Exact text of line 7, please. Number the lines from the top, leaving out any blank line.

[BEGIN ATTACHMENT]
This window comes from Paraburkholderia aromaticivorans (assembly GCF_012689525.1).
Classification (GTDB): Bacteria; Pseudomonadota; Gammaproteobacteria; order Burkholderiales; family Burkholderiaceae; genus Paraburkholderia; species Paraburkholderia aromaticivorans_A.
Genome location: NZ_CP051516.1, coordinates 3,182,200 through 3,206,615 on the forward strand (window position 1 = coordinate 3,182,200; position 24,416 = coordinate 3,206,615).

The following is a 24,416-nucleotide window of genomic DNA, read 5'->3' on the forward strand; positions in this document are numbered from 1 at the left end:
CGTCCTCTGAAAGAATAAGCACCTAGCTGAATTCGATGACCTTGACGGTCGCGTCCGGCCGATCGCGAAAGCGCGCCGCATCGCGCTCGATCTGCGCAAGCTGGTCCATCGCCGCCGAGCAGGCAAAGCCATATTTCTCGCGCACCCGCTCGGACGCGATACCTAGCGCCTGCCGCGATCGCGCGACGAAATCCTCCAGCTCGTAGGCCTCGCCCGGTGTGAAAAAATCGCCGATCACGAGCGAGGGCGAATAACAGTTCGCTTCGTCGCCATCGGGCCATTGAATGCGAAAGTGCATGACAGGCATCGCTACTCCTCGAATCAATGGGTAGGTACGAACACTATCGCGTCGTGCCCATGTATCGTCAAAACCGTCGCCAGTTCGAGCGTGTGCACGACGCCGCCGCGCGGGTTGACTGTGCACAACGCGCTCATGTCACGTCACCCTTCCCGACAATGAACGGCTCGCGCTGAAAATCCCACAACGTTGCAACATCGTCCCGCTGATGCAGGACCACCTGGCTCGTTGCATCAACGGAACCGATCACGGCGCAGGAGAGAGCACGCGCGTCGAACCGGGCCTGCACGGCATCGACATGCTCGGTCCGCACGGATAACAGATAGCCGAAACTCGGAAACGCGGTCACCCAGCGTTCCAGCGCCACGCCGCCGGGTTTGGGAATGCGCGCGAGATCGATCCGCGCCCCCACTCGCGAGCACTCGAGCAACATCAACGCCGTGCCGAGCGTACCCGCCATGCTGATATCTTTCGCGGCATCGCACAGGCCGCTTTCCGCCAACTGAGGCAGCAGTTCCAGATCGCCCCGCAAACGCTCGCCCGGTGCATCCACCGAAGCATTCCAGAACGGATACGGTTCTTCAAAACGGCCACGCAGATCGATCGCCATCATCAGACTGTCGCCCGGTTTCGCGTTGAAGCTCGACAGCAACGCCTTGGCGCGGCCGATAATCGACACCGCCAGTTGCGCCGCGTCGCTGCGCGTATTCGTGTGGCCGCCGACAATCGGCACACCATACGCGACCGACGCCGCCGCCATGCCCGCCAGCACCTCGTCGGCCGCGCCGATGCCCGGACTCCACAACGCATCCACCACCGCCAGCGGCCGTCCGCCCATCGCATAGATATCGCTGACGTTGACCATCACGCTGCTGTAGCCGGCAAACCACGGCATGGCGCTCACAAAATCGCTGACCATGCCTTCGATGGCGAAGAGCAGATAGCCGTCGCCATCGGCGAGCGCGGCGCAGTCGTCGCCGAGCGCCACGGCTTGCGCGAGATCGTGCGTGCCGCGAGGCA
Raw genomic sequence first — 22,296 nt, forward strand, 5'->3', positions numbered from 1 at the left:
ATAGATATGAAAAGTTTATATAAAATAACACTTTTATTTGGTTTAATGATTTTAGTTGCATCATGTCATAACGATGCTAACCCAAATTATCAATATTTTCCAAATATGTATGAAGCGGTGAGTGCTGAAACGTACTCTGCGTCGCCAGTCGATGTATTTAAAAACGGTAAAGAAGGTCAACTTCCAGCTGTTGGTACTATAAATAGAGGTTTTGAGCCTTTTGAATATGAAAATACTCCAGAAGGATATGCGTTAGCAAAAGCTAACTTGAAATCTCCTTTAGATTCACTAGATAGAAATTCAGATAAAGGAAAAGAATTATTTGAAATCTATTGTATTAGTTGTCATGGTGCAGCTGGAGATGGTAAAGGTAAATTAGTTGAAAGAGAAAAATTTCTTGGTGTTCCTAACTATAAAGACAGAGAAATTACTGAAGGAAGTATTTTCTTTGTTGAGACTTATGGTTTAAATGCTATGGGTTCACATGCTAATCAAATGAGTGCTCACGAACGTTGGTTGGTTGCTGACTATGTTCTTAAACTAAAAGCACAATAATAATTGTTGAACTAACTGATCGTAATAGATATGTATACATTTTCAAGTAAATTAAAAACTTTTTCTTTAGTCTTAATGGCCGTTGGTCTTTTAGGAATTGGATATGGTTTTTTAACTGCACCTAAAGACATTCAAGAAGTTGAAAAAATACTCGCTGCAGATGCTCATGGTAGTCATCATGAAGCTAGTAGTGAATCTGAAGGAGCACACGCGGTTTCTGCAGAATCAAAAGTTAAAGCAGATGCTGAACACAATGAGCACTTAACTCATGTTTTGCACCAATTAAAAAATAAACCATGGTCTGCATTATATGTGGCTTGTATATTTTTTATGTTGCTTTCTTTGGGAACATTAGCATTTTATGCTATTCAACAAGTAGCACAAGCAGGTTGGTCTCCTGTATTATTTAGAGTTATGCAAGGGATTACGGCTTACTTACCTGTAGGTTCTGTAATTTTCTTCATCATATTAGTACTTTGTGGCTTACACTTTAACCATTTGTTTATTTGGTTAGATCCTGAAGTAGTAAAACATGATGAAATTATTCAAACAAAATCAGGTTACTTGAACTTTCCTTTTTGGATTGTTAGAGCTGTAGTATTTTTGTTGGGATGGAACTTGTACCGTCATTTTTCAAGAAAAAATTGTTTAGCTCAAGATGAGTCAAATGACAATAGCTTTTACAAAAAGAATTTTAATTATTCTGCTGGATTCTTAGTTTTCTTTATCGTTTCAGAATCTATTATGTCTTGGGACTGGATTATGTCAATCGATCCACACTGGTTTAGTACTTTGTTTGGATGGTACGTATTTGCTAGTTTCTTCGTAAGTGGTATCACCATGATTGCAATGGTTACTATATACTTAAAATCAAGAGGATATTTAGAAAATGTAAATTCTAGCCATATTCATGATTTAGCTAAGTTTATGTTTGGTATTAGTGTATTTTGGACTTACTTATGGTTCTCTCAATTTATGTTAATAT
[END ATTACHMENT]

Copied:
ATAGATATGAAAAGTTTATATAAAATAACACTTTTATTTGGTTTAATGATTTTAGTTGCATCATGTCATAACGATGCTAACCCAAATTATCAATATTTTCCAAATATGTATGAAGCGGTGAGTGCTGAAACGTACTCTGCGTCGCCAGTCGATGTATTTAAAAACGGTAAAGAAGGTCAACTTCCAGCTGTTGGTACTATAAATAGAGGTTTTGAGCCTTTTGAATATGAAAATACTCCAGAAGGATATGCGTTAGCAAAAGCTAACTTGAAATCTCCTTTAGATTCACTAGATAGAAATTCAGATAAAGGAAAAGAATTATTTGAAATCTATTGTATTAGTTGTCATGGTGCAGCTGGAGATGGTAAAGGTAAATTAGTTGAAAGAGAAAAATTTCTTGGTGTTCCTAACTATAAAGACAGAGAAATTACTGAAGGAAGTATTTTCTTTGTTGAGACTTATGGTTTAAATGCTATGGGTTCACATGCTAATCAAATGAGTGCTCACGAACGTTGGTTGGTTGCTGACTATGTTCTTAAACTAAAAGCACAATAATAATTGTTGAACTAACTGATCGTAATAGATATGTATACATTTTCAAGTAAATTAAAAACTTTTTCTTTAGTCTTAATGGCCGTTGGTCTTTTAGGAATTGGATATGGTTTTTTAACTGCACCTAAAGACATTCAAGAAGTTGAAAAAATACTCGCTGCAGATGCTCATGGTAGTCATCATGAAGCTAGTAGTGAATCTGAAGGAGCACACGCGGTTTCTGCAGAATCAAAAGTTAAAGCAGATGCTGAACACAATGAGCACTTAACTCATGTTTTGCACCAATTAAAAAATAAACCATGGTCTGCATTATATGTGGCTTGTATATTTTTTATGTTGCTTTCTTTGGGAACATTAGCATTTTATGCTATTCAACAAGTAGCACAAGCAGGTTGGTCTCCTGTATTATTTAGAGTTATGCAAGGGATTACGGCTTACTTACCTGTAGGTTCTGTAATTTTCTTCATCATATTAGTACTTTGTGGCTTACACTTTAACCATTTGTTTATTTGGTTAGATCCTGAAGTAGTAAAACATGATGAAATTATTCAAACAAAATCAGGTTACTTGAACTTTCCTTTTTGGATTGTTAGAGCTGTAGTATTTTTGTTGGGATGGAACTTGTACCGTCATTTTTCAAGAAAAAATTGTTTAGCTCAAGATGAGTCAAATGACAATAGCTTTTACAAAAAGAATTTTAATTATTCTGCTGGATTCTTAGTTTTCTTTATCGTTTCAGAATCTATTATGTCTTGGGACTGGATTATGTCAATCGATCCACACTGGTTTAGTACTTTGTTTGGATGGTACGTATTTGCTAGTTTCTTCGTAAGTGGTATCACCATGATTGCAATGGTTACTATATACTTAAAATCAAGAGGATATTTAGAAAATGTAAATTCTAGCCATATTCATGATTTAGCTAAGTTTATGTTTGGTATTAGTGTATTTTGGACTTACTTATGGTTCTCTCAATTTATGTTAATAT